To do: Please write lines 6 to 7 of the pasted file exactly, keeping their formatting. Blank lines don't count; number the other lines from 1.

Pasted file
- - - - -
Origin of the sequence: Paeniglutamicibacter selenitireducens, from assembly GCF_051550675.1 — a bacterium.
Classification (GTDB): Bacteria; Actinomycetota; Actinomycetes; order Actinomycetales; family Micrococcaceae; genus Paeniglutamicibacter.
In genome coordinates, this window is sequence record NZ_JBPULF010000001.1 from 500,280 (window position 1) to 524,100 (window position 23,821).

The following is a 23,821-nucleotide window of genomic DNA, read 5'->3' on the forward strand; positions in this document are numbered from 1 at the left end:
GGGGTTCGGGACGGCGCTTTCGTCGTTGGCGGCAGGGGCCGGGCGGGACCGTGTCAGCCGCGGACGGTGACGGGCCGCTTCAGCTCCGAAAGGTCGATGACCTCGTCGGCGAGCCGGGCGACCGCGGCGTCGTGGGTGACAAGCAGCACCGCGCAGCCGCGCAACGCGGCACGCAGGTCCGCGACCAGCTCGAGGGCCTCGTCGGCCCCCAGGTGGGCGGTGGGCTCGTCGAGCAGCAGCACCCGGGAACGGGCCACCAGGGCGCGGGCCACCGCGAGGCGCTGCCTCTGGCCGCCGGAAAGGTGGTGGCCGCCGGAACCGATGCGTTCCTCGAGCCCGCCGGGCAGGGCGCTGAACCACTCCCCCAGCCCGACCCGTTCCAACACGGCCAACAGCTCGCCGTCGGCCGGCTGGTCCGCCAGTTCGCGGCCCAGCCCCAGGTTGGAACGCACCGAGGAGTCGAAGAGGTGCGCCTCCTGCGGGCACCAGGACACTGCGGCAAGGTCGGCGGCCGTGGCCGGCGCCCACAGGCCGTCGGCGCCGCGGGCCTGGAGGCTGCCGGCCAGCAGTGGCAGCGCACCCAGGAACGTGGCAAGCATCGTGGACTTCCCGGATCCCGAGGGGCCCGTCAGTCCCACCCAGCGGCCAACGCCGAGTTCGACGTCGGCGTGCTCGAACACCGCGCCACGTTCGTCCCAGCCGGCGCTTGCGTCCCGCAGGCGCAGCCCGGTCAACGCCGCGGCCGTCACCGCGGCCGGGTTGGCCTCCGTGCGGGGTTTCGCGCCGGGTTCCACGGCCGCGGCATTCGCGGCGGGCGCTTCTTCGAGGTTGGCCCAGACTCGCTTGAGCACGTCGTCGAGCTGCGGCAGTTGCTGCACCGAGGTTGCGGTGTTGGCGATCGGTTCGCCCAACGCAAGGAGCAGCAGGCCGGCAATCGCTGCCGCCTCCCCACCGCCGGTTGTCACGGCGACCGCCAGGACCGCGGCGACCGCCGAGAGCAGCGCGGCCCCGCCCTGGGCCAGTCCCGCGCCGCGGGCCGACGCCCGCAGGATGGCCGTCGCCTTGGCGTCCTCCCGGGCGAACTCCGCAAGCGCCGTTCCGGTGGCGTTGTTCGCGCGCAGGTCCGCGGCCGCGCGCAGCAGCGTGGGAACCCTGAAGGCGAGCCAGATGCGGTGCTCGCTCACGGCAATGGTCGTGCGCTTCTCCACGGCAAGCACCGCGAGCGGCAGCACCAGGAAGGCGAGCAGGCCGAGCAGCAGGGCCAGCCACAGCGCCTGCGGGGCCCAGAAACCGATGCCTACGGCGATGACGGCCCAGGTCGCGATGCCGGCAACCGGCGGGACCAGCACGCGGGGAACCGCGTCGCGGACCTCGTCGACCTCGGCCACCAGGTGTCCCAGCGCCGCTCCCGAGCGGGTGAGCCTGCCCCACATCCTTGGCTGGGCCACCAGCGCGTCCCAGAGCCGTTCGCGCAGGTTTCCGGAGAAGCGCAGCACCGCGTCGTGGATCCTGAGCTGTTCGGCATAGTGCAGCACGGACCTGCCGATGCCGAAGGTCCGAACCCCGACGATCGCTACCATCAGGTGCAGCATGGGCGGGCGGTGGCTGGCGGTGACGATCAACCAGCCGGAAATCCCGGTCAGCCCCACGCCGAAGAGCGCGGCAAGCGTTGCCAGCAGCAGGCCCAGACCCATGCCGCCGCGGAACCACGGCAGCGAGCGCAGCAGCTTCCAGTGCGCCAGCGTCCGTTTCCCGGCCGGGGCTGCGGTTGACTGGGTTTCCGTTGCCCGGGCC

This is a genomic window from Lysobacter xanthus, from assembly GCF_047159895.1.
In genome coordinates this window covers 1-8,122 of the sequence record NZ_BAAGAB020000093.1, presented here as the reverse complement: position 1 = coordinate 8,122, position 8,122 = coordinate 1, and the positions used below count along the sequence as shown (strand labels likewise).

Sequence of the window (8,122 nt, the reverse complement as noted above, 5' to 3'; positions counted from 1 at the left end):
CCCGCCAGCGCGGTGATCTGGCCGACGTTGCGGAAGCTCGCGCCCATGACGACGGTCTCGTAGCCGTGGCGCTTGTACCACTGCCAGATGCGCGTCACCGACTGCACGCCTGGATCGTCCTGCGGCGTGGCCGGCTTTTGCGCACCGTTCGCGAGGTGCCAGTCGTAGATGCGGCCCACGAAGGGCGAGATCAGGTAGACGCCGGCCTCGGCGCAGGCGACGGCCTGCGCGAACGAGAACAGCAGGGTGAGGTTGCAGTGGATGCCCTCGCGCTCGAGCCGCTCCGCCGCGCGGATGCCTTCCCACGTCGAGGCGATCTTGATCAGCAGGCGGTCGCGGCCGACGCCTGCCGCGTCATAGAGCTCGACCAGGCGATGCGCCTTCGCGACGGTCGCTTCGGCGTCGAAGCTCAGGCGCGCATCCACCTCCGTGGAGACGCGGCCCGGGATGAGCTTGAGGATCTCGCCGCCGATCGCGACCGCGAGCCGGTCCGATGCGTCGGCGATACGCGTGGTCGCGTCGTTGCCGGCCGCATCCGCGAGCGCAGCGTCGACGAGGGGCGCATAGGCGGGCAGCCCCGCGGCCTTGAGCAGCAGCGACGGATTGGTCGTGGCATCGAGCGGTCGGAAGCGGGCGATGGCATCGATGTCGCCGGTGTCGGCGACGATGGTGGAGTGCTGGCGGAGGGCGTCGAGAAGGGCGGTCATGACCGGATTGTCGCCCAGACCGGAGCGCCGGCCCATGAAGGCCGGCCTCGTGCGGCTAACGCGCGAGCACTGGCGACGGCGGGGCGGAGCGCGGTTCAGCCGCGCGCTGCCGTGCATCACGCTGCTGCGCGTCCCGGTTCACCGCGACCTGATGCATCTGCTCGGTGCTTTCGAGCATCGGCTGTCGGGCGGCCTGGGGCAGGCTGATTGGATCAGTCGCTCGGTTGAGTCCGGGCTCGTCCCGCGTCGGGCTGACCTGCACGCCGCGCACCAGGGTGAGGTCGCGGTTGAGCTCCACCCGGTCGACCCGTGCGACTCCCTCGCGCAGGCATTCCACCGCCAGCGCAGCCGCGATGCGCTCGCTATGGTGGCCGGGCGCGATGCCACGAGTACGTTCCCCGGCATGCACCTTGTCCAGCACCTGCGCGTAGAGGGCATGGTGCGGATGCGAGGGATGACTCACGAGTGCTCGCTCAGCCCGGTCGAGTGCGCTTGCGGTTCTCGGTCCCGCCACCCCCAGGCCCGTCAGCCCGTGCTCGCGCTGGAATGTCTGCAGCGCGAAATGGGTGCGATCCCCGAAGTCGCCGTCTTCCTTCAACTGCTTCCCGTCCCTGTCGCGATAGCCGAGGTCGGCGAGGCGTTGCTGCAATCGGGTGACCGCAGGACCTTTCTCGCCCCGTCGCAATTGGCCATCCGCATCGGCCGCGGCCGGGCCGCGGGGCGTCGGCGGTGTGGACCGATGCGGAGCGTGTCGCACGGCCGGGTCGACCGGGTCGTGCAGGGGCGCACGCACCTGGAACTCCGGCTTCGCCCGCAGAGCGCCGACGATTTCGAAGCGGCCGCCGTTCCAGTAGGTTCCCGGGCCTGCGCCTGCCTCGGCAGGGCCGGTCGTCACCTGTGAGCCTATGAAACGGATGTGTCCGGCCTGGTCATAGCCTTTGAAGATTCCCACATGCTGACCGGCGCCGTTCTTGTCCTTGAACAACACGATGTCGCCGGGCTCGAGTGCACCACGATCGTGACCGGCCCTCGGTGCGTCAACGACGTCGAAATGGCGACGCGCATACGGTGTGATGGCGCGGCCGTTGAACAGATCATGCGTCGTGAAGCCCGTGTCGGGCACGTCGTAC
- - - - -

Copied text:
This is a genomic window from Lysobacter xanthus, from assembly GCF_047159895.1.
In genome coordinates this window covers 1-8,122 of the sequence record NZ_BAAGAB020000093.1, presented here as the reverse complement: position 1 = coordinate 8,122, position 8,122 = coordinate 1, and the positions used below count along the sequence as shown (strand labels likewise).